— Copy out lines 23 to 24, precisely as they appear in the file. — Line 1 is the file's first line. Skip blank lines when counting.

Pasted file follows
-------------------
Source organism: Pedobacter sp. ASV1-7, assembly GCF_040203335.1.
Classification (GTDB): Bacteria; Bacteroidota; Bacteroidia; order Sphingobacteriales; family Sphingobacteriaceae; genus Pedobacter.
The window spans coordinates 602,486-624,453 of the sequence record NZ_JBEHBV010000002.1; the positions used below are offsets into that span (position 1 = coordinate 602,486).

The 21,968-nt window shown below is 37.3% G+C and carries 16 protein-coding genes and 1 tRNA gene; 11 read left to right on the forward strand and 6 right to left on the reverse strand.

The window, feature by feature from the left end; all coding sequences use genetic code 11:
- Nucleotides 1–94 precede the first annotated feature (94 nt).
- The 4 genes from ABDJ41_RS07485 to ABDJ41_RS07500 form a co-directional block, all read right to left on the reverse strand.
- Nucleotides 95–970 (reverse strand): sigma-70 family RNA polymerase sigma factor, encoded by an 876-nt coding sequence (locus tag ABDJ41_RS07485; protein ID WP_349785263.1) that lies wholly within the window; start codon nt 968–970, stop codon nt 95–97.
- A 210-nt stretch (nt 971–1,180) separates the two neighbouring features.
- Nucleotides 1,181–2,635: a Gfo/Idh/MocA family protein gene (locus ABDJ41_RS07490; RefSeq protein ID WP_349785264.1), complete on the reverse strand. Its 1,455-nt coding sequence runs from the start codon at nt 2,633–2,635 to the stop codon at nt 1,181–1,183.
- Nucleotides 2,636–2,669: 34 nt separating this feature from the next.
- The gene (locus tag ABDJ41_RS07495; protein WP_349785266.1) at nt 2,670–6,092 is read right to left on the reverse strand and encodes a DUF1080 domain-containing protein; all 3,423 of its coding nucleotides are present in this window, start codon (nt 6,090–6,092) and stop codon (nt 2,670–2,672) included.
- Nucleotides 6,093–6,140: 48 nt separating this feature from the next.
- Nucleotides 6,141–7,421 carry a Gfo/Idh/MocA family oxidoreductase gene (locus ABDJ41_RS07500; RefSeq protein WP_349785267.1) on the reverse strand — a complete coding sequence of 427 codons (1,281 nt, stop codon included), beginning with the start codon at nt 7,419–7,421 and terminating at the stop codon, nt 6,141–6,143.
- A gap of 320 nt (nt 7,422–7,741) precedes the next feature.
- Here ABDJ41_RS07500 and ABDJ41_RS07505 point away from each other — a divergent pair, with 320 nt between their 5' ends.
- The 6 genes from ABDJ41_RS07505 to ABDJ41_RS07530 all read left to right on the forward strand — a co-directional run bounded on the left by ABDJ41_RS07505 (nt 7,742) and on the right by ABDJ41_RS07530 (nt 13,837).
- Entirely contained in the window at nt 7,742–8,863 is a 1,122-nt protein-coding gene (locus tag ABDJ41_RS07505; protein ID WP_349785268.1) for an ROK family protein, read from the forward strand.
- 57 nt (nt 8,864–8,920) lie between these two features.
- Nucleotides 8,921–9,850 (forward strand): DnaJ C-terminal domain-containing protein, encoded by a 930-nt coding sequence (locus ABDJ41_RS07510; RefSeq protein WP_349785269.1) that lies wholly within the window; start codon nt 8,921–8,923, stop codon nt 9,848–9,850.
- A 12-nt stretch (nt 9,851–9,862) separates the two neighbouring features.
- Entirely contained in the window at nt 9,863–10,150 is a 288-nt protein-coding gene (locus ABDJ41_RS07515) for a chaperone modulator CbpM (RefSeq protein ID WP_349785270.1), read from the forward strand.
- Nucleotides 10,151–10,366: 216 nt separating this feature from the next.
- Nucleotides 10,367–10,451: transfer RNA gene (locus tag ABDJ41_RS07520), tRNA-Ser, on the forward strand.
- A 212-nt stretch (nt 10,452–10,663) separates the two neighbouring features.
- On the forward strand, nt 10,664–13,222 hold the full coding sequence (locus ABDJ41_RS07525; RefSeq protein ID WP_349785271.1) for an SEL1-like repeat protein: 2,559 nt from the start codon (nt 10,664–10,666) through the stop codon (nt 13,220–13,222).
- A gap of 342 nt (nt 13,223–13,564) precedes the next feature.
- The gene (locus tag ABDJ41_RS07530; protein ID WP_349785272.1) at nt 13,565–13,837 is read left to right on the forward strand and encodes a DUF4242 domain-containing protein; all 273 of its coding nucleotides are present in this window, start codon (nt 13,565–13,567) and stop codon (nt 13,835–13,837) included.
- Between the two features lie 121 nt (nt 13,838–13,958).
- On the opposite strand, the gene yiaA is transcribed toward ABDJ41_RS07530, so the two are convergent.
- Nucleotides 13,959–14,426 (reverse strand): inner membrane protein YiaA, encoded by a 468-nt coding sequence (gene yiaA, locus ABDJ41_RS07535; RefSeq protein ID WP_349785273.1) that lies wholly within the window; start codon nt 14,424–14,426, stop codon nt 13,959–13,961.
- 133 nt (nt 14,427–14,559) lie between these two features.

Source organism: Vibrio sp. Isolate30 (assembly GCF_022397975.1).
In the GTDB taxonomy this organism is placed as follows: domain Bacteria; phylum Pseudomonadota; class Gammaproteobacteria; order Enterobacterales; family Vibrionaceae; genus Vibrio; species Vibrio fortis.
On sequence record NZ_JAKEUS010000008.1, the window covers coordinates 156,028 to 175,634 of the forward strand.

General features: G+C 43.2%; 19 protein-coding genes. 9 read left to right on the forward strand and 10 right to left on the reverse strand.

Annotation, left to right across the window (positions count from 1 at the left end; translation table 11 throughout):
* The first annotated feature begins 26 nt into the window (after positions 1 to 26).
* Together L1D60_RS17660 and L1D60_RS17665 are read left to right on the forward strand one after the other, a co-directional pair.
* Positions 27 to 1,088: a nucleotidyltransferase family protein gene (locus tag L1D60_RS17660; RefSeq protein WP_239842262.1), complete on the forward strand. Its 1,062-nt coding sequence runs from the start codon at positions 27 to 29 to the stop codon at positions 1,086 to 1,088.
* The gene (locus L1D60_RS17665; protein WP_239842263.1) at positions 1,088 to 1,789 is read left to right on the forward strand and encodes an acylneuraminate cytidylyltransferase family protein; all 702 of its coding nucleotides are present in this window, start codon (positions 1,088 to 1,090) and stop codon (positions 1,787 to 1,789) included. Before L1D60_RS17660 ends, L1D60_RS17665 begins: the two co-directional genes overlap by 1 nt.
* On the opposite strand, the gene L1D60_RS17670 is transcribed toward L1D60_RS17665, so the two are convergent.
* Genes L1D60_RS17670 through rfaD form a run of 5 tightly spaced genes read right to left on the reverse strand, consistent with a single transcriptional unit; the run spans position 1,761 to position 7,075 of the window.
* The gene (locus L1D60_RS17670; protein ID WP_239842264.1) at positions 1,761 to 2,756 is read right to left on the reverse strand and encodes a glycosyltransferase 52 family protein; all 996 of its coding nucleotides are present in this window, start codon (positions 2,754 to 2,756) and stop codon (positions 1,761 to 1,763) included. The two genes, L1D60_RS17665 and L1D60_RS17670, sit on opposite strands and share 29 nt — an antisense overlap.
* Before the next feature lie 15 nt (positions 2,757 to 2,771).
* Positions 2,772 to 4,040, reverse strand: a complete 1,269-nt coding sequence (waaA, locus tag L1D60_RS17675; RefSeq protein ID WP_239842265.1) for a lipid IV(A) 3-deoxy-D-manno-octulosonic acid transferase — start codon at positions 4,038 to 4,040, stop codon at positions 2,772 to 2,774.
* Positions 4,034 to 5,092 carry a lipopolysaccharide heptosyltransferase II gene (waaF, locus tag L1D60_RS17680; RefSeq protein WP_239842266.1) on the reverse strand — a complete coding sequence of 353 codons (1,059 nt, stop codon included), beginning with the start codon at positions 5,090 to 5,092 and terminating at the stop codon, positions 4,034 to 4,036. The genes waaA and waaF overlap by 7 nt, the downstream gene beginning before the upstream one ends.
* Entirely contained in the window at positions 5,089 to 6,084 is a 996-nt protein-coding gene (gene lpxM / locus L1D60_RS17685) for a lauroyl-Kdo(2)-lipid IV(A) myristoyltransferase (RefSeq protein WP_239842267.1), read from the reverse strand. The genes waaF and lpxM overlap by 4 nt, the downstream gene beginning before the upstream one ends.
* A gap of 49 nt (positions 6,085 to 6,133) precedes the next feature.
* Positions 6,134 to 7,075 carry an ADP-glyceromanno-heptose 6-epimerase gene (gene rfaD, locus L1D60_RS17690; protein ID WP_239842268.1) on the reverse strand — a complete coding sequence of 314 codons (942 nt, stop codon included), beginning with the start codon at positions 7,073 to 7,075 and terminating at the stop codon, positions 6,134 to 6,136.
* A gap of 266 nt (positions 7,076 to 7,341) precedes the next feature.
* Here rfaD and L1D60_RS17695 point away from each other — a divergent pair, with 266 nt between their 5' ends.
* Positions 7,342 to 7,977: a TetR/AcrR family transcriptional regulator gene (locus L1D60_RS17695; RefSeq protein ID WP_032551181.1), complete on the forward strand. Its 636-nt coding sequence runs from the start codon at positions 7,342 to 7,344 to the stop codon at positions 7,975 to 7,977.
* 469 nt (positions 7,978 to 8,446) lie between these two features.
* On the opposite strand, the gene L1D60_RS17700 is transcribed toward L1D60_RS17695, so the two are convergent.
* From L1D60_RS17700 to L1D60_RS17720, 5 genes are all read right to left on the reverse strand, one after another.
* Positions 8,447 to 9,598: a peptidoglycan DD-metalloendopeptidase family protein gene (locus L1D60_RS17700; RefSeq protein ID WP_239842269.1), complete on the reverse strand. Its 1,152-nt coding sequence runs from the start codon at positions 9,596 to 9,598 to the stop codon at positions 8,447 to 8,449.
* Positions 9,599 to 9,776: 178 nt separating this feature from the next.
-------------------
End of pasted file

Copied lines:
- Nucleotides 10,151–10,366: 216 nt separating this feature from the next.
- Nucleotides 10,367–10,451: transfer RNA gene (locus tag ABDJ41_RS07520), tRNA-Ser, on the forward strand.